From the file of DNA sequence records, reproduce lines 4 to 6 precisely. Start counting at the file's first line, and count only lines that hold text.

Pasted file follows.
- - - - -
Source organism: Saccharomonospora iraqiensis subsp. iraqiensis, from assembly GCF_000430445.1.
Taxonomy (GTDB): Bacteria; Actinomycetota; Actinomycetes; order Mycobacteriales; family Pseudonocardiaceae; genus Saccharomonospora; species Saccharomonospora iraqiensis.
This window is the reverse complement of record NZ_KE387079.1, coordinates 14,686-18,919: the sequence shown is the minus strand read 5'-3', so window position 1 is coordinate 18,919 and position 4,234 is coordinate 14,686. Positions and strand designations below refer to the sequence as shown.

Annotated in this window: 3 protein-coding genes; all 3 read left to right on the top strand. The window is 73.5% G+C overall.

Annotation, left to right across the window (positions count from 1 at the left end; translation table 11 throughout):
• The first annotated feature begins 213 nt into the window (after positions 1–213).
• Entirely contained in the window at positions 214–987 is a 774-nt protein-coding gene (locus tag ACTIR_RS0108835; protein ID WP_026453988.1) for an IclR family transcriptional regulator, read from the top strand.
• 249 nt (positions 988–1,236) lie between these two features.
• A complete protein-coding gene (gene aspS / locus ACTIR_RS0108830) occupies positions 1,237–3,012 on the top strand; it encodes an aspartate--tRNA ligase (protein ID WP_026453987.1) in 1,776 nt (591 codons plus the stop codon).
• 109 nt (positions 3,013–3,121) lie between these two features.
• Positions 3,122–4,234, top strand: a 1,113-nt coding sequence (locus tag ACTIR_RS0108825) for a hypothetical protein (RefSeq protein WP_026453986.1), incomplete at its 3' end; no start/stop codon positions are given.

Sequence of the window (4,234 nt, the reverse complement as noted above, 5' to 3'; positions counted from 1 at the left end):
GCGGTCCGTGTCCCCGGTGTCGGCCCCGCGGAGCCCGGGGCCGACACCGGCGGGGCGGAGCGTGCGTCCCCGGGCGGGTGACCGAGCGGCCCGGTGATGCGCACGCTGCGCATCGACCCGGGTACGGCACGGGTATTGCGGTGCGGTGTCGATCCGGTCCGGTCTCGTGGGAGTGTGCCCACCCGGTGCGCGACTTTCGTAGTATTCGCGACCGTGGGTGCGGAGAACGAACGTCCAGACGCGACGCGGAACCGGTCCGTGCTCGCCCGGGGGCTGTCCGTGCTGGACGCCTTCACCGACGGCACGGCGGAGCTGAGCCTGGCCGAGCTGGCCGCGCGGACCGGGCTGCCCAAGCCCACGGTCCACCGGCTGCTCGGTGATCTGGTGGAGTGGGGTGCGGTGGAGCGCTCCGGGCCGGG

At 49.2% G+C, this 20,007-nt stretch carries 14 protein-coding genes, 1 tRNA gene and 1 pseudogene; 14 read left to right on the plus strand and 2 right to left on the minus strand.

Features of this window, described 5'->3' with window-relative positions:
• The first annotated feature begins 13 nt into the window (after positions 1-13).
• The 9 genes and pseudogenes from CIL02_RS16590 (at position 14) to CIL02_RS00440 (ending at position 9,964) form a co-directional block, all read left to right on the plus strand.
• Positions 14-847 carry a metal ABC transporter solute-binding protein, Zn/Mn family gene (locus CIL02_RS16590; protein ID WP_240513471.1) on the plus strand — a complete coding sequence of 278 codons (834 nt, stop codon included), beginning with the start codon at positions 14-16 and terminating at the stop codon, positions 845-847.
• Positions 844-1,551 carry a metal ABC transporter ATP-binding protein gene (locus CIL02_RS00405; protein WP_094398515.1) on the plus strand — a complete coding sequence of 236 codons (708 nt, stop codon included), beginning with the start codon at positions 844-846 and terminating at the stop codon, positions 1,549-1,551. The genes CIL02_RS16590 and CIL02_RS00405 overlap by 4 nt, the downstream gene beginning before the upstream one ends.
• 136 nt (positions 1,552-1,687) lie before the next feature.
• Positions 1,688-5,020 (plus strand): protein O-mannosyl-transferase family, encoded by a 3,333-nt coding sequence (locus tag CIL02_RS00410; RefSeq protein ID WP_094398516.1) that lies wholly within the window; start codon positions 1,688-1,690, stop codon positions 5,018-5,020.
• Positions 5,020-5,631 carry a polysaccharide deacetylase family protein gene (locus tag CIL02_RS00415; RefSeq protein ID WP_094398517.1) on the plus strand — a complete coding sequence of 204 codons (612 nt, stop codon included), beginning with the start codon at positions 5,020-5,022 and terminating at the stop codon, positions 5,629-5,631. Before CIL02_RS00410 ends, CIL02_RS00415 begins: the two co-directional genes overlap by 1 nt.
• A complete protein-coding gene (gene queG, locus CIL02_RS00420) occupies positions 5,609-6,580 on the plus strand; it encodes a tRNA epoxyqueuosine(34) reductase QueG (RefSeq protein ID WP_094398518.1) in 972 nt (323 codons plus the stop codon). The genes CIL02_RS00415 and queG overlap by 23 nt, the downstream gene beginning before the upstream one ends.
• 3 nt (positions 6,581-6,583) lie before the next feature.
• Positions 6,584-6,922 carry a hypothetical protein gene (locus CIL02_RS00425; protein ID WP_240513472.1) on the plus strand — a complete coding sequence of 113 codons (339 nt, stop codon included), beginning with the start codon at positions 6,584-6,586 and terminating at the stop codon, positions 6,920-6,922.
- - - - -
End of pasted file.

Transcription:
Annotated in this window: 3 protein-coding genes; all 3 read left to right on the top strand. The window is 73.5% G+C overall.

Annotation, left to right across the window (positions count from 1 at the left end; translation table 11 throughout):
• The first annotated feature begins 213 nt into the window (after positions 1–213).